210 F2d 426 Blau v. Ogsbury

210 F.2d 426



OGSBURY et al.

No. 117, Docket 22855.

United States Court of Appeals, Second Circuit.

Argued Jan. 4, 1954.

Decided Feb. 10, 1954.

Morris J. Levy, New York City, for plaintiff-appellant.

Harman Hawkins, New York City (Duer, Strong & Whitehead, New York City, on the brief), for defendant-appellee Florence N. Ogsbury.

Before CHASE, Chief Judge, CLARK, Circuit Judge, and GIBSON, District judge.

CLARK, Circuit Judge.

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This appeal arises from a defendants' judgment in an action by Isadore Blau, stockholder, to recover alleged insider short-swing profits under Sec. 16(b) of the Securities Exchange Act of 1934, 15 U.S.C.A. § 78p(b), realized from purchase and sale of securities of the nominal defendant, Fairchild Camera and Instrument Corp., by James S. Ogsbury, deceased. Ogsbury at all times material was an officer and director of Fairchild. Under an agreement dated August 19, 1941, lasting until December 31, 1945, Ogsbury was made chief executive of the company, and as part of his compensation was given an unassignable option to purchase 10,000 shares of the company's stock at $4.50 per share, valid until the terminal date of the agreement or one year from the date of his death, whichever first occurred. Originally the option was to be exercised by mailing of notice to the company, the date of mailing to be the effective date for the transfer of title; but on August 7, 1945, the parties amended the agreement to provide for postponement of payment at Ogsbury's election, until termination of employment or six months from his death. Under the new provisions, title and stockholders rights remained in the company pending payment, though the agreement clearly specified that mailing of the notice of election would obligate Ogsbury for the purchase price.


On December 29, 1945, Ogsbury mailed to Fairchild notice of his election to purchase 10,000 shares under the option. Thereafter he postponed payment until on December 8, 1948, he tendered $45,000 and on December 13, 1948, duly received the stock. Prior to this final transaction, on July 19 and 20, 1948, he had sold 600 shares of identical stock for an average price of $27.875 per share. On these facts Blau brought action against Ogsbury's executrix and the corporation; and in the action he moved for summary judgment claiming a profit of $11,000 for the corporation's benefit on the purchase and sale of 600 shares. In a reasoned opinion Judge Bondy denied this motion and instead granted the defendants' motion for summary judgment.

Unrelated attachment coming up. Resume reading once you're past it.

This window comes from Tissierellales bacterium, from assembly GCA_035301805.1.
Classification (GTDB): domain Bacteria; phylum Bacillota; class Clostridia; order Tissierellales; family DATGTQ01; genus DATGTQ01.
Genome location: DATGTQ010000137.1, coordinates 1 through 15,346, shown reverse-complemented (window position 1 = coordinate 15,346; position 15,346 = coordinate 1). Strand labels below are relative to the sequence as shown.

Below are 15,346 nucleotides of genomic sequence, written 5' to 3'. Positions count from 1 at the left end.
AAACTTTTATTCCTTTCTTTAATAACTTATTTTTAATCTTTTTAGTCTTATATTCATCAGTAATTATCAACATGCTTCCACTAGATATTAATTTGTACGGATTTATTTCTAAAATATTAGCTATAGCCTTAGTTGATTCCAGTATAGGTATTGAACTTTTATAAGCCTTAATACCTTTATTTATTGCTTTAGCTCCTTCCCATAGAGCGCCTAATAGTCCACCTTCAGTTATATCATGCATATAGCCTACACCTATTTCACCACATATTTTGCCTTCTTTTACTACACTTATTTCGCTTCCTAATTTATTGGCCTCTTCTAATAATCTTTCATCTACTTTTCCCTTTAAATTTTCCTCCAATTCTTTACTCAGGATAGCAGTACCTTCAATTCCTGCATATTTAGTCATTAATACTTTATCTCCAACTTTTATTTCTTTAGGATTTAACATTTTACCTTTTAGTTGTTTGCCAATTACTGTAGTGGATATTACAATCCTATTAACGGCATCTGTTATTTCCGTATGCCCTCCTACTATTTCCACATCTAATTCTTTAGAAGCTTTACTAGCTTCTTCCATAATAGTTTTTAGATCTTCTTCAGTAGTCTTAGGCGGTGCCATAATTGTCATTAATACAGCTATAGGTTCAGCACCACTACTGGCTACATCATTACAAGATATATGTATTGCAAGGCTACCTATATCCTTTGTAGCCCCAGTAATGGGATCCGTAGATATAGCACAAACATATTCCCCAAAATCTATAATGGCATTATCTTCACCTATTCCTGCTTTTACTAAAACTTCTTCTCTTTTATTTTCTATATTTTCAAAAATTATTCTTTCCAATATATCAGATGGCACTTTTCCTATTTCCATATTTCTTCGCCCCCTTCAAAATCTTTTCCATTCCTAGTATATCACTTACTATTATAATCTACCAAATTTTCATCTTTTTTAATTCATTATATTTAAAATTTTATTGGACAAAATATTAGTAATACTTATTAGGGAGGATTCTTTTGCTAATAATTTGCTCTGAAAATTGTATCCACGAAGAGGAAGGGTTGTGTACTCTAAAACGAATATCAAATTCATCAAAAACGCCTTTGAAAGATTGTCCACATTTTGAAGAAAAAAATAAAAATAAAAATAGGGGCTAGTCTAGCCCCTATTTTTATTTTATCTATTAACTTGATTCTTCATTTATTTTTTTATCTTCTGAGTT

Plaintiff contends that the 1948 payment for the stock was a 'purchase' within Sec. 16(b); and since it followed the July sale by less than six months, he finds a violation. We do not agree. Instead we agree with Judge Bondy that the 'purchase' was consummated in 1945 when Ogsbury mailed his notice of election and thereby incurred an irrevocable liability to take and pay for the stock. Thereafter for all speculative purposes he owned the stock.


Section 3(a)(13) of the Act, 15 U.S.C.A. § 78c(a)(13), provides: 'The terms 'buy' and 'purchase' each include any contract to buy, purchase, or otherwise acquire.' In Park & Tilford v. Schulte, 2 Cir., 160 F.2d 984, we held that the exercise of an option to acquire securities was a 'purchase' within this section and Sec. 16(b). In Falco v. Donner Foundations, Inc., 2 Cir., 208 F.2d 600, we affirmed this view and expressly stated that the time when the alleged insider's rights and obligations became fixed was controlling in the application of the statute. See also 59 Yale L.J. 510, 520; 65 Harv. L. Rev. 997.


In the face of these authorities plaintiff's argument remains unclear. He clings doggedly to the fact that payment and passage of title constituted execution of the contract, and that the inclusion of executory transactions does not import the exclusion of executed ones. Certainly this is so, but it does not blunt the statutory mandate or our prior holdings where a choice between executory and executed dates is required. Nor can it justify finding two 'purchases' where in fact but one exists.


The reasoning behind our earlier ruling is sound. It matters not to the speculator who has title or possession or who can vote the stock or receive dividends. What he needs is firm assurance that a fixed quantity can be acquired or disposed of at a fixed price; and his commitments are on that basis. And speculation, actual or potential is the only vice within the purview of Sec. 16(b). Other possible abuses of stock options do not now concern us.


Since the only 'purchase' before us took place in 1945, and no sale ensued until 1948, there has been no short-swing transaction within the statutory prohibition. Hence whatever the profits, they are not recoverable for the corporation under this statute.

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